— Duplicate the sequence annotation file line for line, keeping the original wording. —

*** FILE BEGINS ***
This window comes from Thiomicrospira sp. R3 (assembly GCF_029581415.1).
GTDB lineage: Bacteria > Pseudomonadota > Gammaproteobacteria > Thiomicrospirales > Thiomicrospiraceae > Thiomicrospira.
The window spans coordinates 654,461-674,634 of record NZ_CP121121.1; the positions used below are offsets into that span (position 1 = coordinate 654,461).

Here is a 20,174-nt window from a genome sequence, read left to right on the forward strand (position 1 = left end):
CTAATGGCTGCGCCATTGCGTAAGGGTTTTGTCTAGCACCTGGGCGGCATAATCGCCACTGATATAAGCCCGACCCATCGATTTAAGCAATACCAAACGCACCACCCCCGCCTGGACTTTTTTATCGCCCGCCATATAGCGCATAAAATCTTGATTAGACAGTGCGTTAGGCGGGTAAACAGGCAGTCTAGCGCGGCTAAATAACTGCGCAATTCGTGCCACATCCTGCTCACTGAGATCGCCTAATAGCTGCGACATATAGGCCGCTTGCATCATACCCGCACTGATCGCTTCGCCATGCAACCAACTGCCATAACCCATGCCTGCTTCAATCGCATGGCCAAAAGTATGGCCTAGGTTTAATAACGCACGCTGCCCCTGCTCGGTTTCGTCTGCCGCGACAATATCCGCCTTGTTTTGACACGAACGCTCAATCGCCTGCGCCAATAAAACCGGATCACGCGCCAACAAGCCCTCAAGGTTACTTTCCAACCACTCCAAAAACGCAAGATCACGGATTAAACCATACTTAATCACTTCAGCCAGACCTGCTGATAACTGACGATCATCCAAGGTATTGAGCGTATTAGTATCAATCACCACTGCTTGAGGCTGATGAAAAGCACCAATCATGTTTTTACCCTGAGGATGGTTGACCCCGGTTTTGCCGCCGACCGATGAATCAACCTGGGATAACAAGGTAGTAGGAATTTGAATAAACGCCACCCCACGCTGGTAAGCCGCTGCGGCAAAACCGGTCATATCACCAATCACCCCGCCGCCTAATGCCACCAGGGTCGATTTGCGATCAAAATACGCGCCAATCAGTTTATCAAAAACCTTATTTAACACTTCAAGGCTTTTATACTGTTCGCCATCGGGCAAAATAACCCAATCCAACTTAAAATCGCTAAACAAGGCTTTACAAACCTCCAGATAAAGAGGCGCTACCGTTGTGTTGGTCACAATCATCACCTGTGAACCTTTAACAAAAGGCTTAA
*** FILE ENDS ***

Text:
This window comes from Thiomicrospira sp. R3 (assembly GCF_029581415.1).
GTDB lineage: Bacteria > Pseudomonadota > Gammaproteobacteria > Thiomicrospirales > Thiomicrospiraceae > Thiomicrospira.
The window spans coordinates 654,461-674,634 of record NZ_CP121121.1; the positions used below are offsets into that span (position 1 = coordinate 654,461).

Here is a 20,174-nt window from a genome sequence, read left to right on the forward strand (position 1 = left end):
CTAATGGCTGCGCCATTGCGTAAGGGTTTTGTCTAGCACCTGGGCGGCATAATCGCCACTGATATAAGCCCGACCCATCGATTTAAGCAATACCAAACGCACCACCCCCGCCTGGACTTTTTTATCGCCCGCCATATAGCGCATAAAATCTTGATTAGACAGTGCGTTAGGCGGGTAAACAGGCAGTCTAGCGCGGCTAAATAACTGCGCAATTCGTGCCACATCCTGCTCACTGAGATCGCCTAATAGCTGCGACATATAGGCCGCTTGCATCATACCCGCACTGATCGCTTCGCCATGCAACCAACTGCCATAACCCATGCCTGCTTCAATCGCATGGCCAAAAGTATGGCCTAGGTTTAATAACGCACGCTGCCCCTGCTCGGTTTCGTCTGCCGCGACAATATCCGCCTTGTTTTGACACGAACGCTCAATCGCCTGCGCCAATAAAACCGGATCACGCGCCAACAAGCCCTCAAGGTTACTTTCCAACCACTCCAAAAACGCAAGATCACGGATTAAACCATACTTAATCACTTCAGCCAGACCTGCTGATAACTGACGATCATCCAAGGTATTGAGCGTATTAGTATCAATCACCACTGCTTGAGGCTGATGAAAAGCACCAATCATGTTTTTACCCTGAGGATGGTTGACCCCGGTTTTGCCGCCGACCGATGAATCAACCTGGGATAACAAGGTAGTAGGAATTTGAATAAACGCCACCCCACGCTGGTAAGCCGCTGCGGCAAAACCGGTCATATCACCAATCACCCCGCCGCCTAATGCCACCAGGGTCGATTTGCGATCAAAATACGCGCCAATCAGTTTATCAAAAACCTTATTTAACACTTCAAGGCTTTTATACTGTTCGCCATCGGGCAAAATAACCCAATCCAACTTAAAATCGCTAAACAAGGCTTTACAAACCTCCAGATAAAGAGGCGCTACCGTTGTGTTGGTCACAATCATCACCTGTGAACCTTTAACAAAAGGCTTAA